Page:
The parent company of Ringling Bros. and Barnum & Bailey can still collect up to $3.7 million from state and local government for job creation even after it announced one of the state’s largest layoffs since 2015.
Feld Entertainment’s “The Greatest Show on Earth” will take a final bow in May that will cost 462 people — including dozens of Floridians — their jobs. Out of the nearly 200 companies that have announced layoffs in Florida the past two years, Feld’s will be the sixth largest.
Yet despite the setback, Feld will continue to collect millions for job creation because it classifies 400 of the lost jobs as “based on the road.”
These are traveling jobs. Even though many who hold the jobs live in Florida, the jobs themselves are on the road for nearly the entire year.
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“They are not Florida-based jobs and therefore do not count as part of the incentive calculation,” said Casey Rodgers, vice president of Financial and Strategic Planning for Feld.
Even if the lost jobs did count against the agreements, company officials said they’d be outweighed by all the other new jobs they are creating.
“Feld Entertainment will hit all of their job creation goals, as outlined in our agreement,” said Stephen Yaros, senior vice president of global public relations for Feld Entertainment, Inc. “We are currently creating more jobs at a faster pace and at a higher average wage than anticipated.”
Besides Ringling Bros and Barnum & Bailey, Feld’s brands include Disney on Ice, Monster Jam, Monster Energy AMA Supercross, and Marvel Universe LIVE!
Those who work with Ringling Bros. and Barnum & Bailey Circus crisscross the country on a mile-long train that carries not just the performers but also the animals, their feed and a 24-hour dining operation called the Pie Car. Children go to school on the train and there is a day-care operation. They are housed in cars set up like efficiency apartments. Electricians, mechanics and animal tenders are on board to keep things running.
The circus’ first female ringmaster, 35-year-old Florida native Kristen Wilson, said living on the train has been an eye-opening experience. She called it a “city without a ZIP code” and compared it to an apartment building that’s horizontal.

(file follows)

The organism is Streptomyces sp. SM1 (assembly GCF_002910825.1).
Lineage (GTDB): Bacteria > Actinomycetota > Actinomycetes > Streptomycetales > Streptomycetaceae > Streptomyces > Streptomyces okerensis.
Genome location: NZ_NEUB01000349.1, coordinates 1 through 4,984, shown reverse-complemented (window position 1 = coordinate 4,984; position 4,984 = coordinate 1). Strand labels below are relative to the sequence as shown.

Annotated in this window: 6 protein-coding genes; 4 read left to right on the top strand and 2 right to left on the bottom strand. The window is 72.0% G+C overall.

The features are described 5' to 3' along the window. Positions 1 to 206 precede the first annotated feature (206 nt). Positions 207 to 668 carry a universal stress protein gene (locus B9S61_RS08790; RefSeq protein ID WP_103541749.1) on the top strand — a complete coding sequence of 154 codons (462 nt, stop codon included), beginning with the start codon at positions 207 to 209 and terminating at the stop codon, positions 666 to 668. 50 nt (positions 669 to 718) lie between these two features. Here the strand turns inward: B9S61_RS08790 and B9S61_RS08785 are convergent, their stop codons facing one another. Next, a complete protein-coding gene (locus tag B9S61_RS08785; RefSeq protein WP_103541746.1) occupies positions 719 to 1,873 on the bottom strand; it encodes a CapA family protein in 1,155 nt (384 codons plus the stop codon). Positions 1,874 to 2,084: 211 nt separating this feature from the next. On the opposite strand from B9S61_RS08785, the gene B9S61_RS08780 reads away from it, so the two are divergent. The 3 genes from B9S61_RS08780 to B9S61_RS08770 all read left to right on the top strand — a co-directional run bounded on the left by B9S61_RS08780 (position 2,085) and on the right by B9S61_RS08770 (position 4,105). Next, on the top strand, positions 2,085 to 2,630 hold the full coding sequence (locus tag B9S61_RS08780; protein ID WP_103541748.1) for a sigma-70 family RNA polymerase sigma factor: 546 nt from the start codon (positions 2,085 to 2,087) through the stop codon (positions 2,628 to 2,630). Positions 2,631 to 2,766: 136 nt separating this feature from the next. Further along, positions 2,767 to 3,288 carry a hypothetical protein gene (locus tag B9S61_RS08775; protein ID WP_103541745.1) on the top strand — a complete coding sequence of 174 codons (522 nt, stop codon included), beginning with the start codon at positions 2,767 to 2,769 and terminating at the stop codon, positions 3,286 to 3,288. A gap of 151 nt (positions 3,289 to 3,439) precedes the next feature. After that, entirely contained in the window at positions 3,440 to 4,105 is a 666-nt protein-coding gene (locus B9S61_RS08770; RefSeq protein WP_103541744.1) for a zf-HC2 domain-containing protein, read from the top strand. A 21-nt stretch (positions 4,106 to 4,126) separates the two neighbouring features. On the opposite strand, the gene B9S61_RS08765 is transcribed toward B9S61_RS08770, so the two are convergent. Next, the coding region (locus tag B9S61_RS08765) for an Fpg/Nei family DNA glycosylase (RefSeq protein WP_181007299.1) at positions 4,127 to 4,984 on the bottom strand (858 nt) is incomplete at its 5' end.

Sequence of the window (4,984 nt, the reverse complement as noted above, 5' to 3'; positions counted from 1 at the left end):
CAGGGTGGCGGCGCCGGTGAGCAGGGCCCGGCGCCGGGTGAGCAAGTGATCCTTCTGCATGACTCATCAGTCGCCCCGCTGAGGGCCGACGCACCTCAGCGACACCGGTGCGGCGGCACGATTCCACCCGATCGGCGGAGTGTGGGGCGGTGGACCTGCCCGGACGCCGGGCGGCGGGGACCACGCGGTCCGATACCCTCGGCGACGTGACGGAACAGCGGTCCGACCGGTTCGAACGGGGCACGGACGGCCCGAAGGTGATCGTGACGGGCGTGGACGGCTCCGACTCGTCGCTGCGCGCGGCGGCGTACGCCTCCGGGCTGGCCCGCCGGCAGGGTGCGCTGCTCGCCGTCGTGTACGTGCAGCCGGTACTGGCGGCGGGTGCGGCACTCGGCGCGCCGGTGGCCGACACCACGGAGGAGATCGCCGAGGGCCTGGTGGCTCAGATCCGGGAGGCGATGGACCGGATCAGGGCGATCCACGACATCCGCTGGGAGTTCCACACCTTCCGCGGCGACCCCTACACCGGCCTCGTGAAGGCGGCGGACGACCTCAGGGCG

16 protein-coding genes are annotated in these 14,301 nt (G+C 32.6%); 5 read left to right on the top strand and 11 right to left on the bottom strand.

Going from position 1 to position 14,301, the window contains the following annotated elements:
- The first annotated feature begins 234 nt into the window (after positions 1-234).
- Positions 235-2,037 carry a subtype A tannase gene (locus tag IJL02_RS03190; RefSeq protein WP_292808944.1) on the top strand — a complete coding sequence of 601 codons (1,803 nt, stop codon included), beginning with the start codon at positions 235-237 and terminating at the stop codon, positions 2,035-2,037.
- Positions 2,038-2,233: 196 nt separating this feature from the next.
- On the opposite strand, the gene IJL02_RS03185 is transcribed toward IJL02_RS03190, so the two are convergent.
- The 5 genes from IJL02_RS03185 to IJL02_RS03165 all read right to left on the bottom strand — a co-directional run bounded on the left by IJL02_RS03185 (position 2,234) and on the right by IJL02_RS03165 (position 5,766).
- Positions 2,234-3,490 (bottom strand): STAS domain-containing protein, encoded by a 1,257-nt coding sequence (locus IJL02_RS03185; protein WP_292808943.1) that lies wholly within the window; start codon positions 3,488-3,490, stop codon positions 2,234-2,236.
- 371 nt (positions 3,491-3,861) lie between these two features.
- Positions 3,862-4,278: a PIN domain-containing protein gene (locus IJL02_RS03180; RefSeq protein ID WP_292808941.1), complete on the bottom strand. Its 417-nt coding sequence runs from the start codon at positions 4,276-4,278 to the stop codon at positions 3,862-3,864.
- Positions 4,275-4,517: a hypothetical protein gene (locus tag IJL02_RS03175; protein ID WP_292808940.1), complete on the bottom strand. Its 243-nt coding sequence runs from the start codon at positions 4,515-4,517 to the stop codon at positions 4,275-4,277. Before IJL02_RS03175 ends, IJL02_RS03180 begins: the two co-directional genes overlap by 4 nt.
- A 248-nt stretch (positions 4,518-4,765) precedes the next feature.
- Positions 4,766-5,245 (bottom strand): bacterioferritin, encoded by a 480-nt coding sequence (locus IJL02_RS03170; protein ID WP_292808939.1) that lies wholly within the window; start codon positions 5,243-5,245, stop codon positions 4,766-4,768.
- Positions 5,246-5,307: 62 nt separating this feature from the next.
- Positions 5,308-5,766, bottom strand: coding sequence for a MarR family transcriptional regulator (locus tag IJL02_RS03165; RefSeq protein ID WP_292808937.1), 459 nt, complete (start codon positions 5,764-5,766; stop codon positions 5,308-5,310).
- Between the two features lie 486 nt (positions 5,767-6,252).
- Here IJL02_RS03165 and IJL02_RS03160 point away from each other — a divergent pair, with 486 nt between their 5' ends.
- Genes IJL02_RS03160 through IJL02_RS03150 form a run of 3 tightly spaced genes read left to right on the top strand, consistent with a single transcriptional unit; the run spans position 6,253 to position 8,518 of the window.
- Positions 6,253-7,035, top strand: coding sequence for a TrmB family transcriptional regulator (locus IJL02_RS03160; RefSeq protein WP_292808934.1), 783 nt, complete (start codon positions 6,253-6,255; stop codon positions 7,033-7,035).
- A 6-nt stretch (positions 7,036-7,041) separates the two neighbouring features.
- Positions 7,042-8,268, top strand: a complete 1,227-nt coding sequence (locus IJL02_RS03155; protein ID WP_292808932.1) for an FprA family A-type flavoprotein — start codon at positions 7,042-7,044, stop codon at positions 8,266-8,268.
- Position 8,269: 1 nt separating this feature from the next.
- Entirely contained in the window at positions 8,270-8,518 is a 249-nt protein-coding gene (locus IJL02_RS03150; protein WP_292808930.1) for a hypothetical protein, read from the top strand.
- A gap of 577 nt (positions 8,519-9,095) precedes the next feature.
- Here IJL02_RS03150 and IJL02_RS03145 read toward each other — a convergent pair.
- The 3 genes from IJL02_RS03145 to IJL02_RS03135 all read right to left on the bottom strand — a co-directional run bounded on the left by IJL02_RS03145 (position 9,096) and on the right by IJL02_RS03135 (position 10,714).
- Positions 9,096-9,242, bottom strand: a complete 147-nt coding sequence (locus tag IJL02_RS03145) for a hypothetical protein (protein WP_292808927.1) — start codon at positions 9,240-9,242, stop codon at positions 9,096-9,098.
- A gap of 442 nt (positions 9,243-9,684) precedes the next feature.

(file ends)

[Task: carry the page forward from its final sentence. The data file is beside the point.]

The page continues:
State officials say they will closely scrutinize Feld’s job creation numbers — and the Ringling reductions — just like they do on all job incentive funds. But such a review could take years. When a company reports its job creation numbers, the state has independent auditors to analyze the figures to make sure the state got the promised jobs, said Morgan L. McCord, spokeswoman for the Florida Department of Economic Opportunity.
State officials verified that Feld created 184 state jobs through 2014. Feld said it reported hitting 563 at the end of 2015, but state officials said they are still verifying those numbers.
Feld has collected about $1 million from the state so far. Additional payments depend on proving job creation numbers. If goals aren’t met, McCord said the state would stop paying and could even claw back previous payments, as it’s done in 30 other cases over the years.
Gov. Rick Scott has worked to reform job incentives to make sure only companies who create them get funding, said McKinley Lewis, a spokesman for Scott.
“To compete and win in a national and international market, Florida must use every available tool, including economic incentives, to bring jobs home for those who need a job the most,” Lewis said.
That has not stopped the state Legislature from gutting incentive programs. Last year Scott asked for $250 million in incentives. The Legislature refused to give him anything. Florida House Speaker Richard Corcoran, R-Land O’Lakes, has called incentives “corporate welfare.”
The incentives aren’t necessarily requiring Feld to create jobs that last.
Take the first of two deals with the state. Signed in 2011, it called for Feld to move 235 jobs from its former Virginia headquarters to Ellenton near Bradenton. The agreement didn’t say whether those jobs needed to be new — or merely exported from Virginia. Those jobs were to be added to 148 that already existed in Manatee County. Combined, the 383 jobs were required an average $66,000 wage and were supposed to remain through December 31, 2019.
In exchange, the company gets $1.8 million from the state.
Feld’s second deal was signed in 2015. This time, the company agreed to move its motor sports division from Illinois to Ellenton and create 200 jobs by the end of 2019 with an average wage of $72,000. In return, the company will get $1.4 million.
Local governments agreed to pay an additional $500,000 of incentives.
Feld’s Ellenton headquarters opened in 2013 in a complex that includes a single building that is second only to NASA's massive Vehicle Assembly Building in size in Florida.
The $8.35 million complex houses a “graveyard” of monster trucks, a field of billboards, circus trains in various stages of rehab and repair, and thousands of glittery costumes that date to the 1970s. There are two dozen Monster Jam trucks, each worth about $300,000. There’s room for two full NHL-sized rinks in operation at the same time for Disney ice shows to practice. Then there are racks upon racks of more than 10,000 bedazzled costumes with dozens of crates of dancing shoes, feathered headdresses and show hats tended to by a crew of milliners and tailors.
The site includes 100,000 square feet of office space with an additional 450,000 square feet of manufacturing space. It was originally developed by the Siemens Corp. and most recently occupied by General Electric.